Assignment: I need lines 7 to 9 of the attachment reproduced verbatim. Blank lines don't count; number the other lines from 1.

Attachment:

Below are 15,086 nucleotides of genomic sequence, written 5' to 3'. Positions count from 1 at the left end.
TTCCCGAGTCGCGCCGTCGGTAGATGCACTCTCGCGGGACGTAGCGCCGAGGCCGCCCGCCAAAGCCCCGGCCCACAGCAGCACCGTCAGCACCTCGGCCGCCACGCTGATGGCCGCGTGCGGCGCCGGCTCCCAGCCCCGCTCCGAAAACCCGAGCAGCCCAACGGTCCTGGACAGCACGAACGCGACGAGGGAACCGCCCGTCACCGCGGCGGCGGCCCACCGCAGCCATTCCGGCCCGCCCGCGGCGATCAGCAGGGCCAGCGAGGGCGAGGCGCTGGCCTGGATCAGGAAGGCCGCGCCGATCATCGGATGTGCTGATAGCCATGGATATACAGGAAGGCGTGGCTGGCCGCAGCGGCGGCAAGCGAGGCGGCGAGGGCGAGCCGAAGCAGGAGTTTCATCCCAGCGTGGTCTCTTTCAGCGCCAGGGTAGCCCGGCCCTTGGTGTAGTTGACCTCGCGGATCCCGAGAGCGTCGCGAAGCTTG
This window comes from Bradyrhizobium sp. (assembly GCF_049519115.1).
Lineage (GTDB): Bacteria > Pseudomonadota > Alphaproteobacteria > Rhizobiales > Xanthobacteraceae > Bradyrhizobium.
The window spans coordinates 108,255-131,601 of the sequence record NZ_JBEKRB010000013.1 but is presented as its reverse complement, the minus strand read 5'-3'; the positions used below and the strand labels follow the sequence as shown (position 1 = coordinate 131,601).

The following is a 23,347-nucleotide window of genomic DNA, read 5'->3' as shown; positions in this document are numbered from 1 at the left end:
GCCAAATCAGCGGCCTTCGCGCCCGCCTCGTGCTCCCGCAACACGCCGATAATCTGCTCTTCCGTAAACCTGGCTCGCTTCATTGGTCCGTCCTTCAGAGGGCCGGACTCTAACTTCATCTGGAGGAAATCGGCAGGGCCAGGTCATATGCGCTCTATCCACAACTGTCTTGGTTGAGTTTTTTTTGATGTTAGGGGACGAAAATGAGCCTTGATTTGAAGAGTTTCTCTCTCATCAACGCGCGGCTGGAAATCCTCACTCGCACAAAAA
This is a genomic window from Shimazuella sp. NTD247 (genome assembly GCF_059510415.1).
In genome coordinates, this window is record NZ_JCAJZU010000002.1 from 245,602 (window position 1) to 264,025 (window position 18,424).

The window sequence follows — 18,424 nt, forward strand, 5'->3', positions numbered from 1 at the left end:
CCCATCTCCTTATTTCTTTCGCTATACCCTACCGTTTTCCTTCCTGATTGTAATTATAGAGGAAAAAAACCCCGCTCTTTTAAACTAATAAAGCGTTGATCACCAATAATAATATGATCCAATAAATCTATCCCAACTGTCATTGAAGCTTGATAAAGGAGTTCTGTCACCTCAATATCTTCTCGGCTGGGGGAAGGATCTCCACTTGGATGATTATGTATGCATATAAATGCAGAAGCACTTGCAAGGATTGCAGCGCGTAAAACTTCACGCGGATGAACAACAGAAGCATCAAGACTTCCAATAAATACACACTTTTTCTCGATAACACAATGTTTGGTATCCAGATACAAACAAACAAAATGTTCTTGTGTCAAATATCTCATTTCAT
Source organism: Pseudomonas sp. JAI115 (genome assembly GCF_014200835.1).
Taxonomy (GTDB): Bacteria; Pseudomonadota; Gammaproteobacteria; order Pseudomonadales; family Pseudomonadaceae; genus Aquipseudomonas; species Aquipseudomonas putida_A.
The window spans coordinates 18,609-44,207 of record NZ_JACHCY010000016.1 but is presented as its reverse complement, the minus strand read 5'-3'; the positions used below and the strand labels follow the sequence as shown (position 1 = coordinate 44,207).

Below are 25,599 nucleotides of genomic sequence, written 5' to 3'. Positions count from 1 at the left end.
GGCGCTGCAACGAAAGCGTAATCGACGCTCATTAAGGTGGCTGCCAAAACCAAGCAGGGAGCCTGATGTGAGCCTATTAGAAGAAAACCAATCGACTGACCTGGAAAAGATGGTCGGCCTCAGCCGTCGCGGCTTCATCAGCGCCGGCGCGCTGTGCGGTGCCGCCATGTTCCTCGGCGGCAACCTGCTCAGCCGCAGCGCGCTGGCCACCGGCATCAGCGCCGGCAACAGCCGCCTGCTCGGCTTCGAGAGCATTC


GCCAAATCAGCGGCCTTCGCGCCCGCCTCGTGCTCCCGCAACACGCCGATAATCTGCTCTTCCGTAAACCTGGCTCGCTTCATTGGTCCGTCCTTCAGAGGGCCGGACTCTAACTTCATCTGGAGGAAATCGGCAGGGCCAGGTCATATGCGCTCTATCCACAACTGTCTTGGTTGAGTTTTTTTTGATGTTAGGGGACGAAAATGAGCCTTGATTTGAAGAGTTTCTCTCTCATCAACGCGCGGCTGGAAATCCTCACTCGCACAAAAA
This is a genomic window from Shimazuella sp. NTD247 (genome assembly GCF_059510415.1).
In genome coordinates, this window is record NZ_JCAJZU010000002.1 from 245,602 (window position 1) to 264,025 (window position 18,424).